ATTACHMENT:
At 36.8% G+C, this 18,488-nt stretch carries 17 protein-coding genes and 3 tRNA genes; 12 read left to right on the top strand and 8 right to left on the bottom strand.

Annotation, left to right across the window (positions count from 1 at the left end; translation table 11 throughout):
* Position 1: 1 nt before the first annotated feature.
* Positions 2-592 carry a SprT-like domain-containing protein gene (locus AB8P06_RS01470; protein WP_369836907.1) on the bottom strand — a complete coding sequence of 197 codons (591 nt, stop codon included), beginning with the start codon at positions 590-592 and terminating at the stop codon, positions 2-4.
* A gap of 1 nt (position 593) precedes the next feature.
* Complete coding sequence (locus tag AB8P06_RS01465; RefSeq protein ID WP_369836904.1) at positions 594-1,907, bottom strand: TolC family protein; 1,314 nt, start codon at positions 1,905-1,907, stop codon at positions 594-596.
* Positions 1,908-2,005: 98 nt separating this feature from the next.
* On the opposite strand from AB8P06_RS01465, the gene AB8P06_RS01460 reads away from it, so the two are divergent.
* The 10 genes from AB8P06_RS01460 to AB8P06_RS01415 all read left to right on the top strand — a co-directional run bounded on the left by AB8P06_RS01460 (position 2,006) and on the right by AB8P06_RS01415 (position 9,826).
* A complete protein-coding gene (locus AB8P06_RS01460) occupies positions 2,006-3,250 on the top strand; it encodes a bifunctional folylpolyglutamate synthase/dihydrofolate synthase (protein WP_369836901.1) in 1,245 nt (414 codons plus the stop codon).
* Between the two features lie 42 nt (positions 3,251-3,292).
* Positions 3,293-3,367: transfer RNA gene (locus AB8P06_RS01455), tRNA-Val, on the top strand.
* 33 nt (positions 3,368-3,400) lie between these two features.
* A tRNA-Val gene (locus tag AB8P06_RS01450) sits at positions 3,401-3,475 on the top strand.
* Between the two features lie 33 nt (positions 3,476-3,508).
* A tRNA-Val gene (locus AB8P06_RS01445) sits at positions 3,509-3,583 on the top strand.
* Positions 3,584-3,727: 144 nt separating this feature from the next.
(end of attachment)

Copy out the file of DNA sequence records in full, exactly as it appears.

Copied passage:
At 36.8% G+C, this 18,488-nt stretch carries 17 protein-coding genes and 3 tRNA genes; 12 read left to right on the top strand and 8 right to left on the bottom strand.

Annotation, left to right across the window (positions count from 1 at the left end; translation table 11 throughout):
* Position 1: 1 nt before the first annotated feature.
* Positions 2-592 carry a SprT-like domain-containing protein gene (locus AB8P06_RS01470; protein WP_369836907.1) on the bottom strand — a complete coding sequence of 197 codons (591 nt, stop codon included), beginning with the start codon at positions 590-592 and terminating at the stop codon, positions 2-4.
* A gap of 1 nt (position 593) precedes the next feature.
* Complete coding sequence (locus tag AB8P06_RS01465; RefSeq protein ID WP_369836904.1) at positions 594-1,907, bottom strand: TolC family protein; 1,314 nt, start codon at positions 1,905-1,907, stop codon at positions 594-596.
* Positions 1,908-2,005: 98 nt separating this feature from the next.
* On the opposite strand from AB8P06_RS01465, the gene AB8P06_RS01460 reads away from it, so the two are divergent.
* The 10 genes from AB8P06_RS01460 to AB8P06_RS01415 all read left to right on the top strand — a co-directional run bounded on the left by AB8P06_RS01460 (position 2,006) and on the right by AB8P06_RS01415 (position 9,826).
* A complete protein-coding gene (locus AB8P06_RS01460) occupies positions 2,006-3,250 on the top strand; it encodes a bifunctional folylpolyglutamate synthase/dihydrofolate synthase (protein WP_369836901.1) in 1,245 nt (414 codons plus the stop codon).
* Between the two features lie 42 nt (positions 3,251-3,292).
* Positions 3,293-3,367: transfer RNA gene (locus AB8P06_RS01455), tRNA-Val, on the top strand.
* 33 nt (positions 3,368-3,400) lie between these two features.
* A tRNA-Val gene (locus tag AB8P06_RS01450) sits at positions 3,401-3,475 on the top strand.
* Between the two features lie 33 nt (positions 3,476-3,508).
* A tRNA-Val gene (locus AB8P06_RS01445) sits at positions 3,509-3,583 on the top strand.
* Positions 3,584-3,727: 144 nt separating this feature from the next.